For those of you wanting to read about daring exploits and dramatic tales of human endurance I would suggest the report from the foot entrants would be far more enthralling. This is a tale of moderate ambition and riding far from the edge. [Jeff says: as a team endurance sport, individuals within the same team will experience a given race differently: maybe one as a nice adventure involving some physical activity, and the other as a desperate feat of human endurance. The latter can give some satisfaction, after a sufficient period of physical and emotional recovery (I’m okay now thanks). Anyhow, back to Ken telling his story…]
The genesis of the “dream team” was a discussion I had with Jeff at an orienteering event along the lines of let’s go for a ride, the metrogaine might be fun. Jeff mentioned he had previously set an event in the area and knew the area pretty well. This knowledge and Jeff’s navigational skills would certainly compensate for my renowned ability to make navigation mistakes whilst under pressure.
During the planning stages, the ground rules for the team were gradually defined. Firstly, we were here to have fun; secondly, I wanted to explore the Eastern shore a bit as I had only ever been there briefly; and finally, we weren’t going to try and keep up with some of the super fit-looking teams pouring over their maps.
Following rule one meant the Meehan Ranges were out - way too many contour lines to count without taking my shoes off. Rule two meant going north to look around Shag Bay and then meandering south before returning along the shore sight-seeing. The third rule proved to be easy to follow as all the seriously fit riders were seen to head off to the Meehan ranges.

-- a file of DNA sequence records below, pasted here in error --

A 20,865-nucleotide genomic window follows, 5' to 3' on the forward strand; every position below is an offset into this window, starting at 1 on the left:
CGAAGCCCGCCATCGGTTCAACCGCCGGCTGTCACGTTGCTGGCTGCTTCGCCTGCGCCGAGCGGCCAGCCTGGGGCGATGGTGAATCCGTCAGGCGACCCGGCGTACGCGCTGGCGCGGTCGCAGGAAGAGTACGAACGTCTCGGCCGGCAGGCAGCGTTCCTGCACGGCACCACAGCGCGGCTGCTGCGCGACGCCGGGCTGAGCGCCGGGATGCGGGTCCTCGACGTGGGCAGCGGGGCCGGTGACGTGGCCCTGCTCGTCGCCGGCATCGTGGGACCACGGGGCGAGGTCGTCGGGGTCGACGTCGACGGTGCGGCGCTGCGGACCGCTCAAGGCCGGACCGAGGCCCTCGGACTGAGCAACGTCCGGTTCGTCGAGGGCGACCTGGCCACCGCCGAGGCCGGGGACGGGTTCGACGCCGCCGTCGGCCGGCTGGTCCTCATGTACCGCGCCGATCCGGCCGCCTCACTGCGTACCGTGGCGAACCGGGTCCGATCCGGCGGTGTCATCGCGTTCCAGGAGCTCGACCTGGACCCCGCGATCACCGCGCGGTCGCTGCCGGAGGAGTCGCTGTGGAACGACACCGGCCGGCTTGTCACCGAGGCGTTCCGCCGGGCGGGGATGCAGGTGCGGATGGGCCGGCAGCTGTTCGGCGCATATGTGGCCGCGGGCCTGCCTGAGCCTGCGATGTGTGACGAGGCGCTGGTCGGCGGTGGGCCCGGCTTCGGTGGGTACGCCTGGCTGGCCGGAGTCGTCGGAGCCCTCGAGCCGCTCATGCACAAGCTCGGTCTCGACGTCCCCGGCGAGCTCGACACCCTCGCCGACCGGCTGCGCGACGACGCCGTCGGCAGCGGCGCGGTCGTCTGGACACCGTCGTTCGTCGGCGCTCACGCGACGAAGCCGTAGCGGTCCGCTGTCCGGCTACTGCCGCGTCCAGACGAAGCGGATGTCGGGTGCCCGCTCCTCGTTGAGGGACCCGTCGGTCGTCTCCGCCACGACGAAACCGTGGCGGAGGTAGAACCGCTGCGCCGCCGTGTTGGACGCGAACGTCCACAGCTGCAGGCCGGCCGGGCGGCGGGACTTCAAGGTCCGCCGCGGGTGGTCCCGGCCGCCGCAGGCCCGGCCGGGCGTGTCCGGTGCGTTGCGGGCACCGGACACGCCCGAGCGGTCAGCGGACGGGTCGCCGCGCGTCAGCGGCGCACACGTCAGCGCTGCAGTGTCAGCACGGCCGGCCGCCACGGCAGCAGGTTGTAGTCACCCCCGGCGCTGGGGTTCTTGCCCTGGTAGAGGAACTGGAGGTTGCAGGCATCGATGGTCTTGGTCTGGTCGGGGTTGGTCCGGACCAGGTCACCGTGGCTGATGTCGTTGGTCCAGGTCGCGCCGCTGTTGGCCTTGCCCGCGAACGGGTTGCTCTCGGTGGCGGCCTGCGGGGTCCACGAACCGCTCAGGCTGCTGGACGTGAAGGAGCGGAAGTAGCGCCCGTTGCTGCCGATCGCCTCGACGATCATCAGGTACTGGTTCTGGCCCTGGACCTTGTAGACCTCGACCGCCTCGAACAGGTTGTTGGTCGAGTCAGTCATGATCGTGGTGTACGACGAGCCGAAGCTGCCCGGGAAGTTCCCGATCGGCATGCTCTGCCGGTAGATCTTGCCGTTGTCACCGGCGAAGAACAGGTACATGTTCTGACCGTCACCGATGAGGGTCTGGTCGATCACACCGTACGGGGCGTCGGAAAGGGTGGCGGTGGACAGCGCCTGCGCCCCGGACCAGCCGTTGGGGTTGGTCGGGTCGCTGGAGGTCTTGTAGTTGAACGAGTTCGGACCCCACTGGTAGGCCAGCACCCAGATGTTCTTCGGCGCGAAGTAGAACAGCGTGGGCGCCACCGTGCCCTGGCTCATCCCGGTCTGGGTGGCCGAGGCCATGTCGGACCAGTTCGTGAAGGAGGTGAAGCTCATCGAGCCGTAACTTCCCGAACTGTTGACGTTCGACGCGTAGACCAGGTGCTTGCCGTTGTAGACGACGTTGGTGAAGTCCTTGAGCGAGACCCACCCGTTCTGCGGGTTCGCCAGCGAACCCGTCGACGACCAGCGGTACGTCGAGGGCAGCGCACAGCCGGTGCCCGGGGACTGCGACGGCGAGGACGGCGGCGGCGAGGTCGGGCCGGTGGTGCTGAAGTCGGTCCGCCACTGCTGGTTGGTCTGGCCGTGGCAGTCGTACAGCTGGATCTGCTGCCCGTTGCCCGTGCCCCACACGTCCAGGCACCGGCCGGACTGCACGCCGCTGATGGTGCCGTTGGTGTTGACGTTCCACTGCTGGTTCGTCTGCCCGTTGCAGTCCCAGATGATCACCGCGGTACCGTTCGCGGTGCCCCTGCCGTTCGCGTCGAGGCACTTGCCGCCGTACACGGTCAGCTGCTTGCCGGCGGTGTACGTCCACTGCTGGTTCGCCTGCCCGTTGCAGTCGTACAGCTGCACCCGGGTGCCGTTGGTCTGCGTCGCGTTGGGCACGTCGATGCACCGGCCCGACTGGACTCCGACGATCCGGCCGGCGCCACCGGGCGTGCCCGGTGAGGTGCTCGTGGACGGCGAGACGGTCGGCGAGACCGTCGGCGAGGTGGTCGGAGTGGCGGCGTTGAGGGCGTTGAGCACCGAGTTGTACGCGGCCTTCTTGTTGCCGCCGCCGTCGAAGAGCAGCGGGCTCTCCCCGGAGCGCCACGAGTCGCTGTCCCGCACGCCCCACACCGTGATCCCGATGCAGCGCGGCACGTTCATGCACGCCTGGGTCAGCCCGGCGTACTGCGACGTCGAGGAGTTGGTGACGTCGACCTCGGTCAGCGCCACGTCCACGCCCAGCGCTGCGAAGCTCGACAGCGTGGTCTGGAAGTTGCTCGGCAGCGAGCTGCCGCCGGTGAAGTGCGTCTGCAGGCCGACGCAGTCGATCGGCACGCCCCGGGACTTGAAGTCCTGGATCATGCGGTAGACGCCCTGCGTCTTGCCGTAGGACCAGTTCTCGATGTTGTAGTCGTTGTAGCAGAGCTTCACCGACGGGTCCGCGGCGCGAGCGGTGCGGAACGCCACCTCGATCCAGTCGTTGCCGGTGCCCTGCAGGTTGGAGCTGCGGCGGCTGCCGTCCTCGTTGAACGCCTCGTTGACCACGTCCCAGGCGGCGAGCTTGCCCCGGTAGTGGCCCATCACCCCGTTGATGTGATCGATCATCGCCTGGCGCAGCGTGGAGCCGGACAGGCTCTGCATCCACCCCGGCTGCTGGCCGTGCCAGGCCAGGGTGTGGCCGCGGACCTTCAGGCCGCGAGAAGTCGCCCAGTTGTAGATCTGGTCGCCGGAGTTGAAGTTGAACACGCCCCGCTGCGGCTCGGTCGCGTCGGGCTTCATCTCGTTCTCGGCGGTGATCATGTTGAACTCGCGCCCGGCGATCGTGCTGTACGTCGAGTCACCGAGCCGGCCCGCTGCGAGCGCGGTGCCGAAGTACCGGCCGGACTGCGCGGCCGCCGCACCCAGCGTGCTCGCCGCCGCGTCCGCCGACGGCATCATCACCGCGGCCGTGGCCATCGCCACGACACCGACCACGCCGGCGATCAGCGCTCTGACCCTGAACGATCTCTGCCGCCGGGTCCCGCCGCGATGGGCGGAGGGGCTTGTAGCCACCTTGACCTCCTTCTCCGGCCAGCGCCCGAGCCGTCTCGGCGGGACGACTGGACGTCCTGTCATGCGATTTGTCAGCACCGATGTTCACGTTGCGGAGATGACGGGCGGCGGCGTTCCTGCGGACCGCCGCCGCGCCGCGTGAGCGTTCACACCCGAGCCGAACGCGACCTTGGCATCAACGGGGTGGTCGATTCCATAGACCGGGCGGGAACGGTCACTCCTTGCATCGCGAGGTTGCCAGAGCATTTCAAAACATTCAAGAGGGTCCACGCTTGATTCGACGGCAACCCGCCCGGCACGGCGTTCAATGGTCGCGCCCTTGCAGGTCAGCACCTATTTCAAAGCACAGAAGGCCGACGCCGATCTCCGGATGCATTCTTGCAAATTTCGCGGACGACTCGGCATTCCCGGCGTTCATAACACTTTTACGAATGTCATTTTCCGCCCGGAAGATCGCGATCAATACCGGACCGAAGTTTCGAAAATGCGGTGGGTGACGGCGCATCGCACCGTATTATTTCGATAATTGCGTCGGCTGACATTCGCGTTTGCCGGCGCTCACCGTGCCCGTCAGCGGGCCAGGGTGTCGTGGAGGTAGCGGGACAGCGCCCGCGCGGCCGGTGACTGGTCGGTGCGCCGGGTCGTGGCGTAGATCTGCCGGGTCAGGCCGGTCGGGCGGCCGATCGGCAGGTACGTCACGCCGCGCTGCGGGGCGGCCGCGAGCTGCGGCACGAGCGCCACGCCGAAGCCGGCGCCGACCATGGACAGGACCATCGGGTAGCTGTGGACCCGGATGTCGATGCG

With what seemed a comfortable course planned, we were set.
The event went as hoped and planned once we recovered from the early shocks of riding up to 105 at the top of the hill behind Lindisfarne and pushing the bikes up a savagely steep track to control 20. After these heart starters we were pleased that we had not been ambitious, and that these would be the worst of the hills for the day. The Shag Bay loop was nice old school mountain biking, with Jeff’s navigational prowess saving me from riding off the map.
Travelling south inland behind Lindisfarne from control 83 to 63 tested my navigation. I was again rescued by Jeff politely redirecting me. After control 63 the event took on a much more metropolitan feel as we threaded our way through suburbs and bush parks to the very southern end of the map.
On the way home, we picked up the controls along the shore with mercifully little climb. With the help of the sea breeze, we returned to the hash house much faster than expected enabling us to pick up to two more 10-point controls and still finish comfortably with time to spare.
As scribe, I made mistakes in the answers for two controls, but we finished well satisfied with our completed planned route and weren’t too exhausted to not enjoy the wonderful late lunch supplied by Darryn and his helpers.
As other teams returned, we heard tales of woe from the Meehan Ranges and felt thoroughly justified in avoiding them and not breaking our first rule: to enjoy the event.
To be the winning team was a surprise and the icing on the cake of a wonderful day. The Hobart weather was perfect, and the event, map and organisation were all fabulous.
Many thanks to all the organisers and also to Jeff for keeping us (well, me) on track.
By the accidental winners -By Ken McLean with help from Jeff Dunn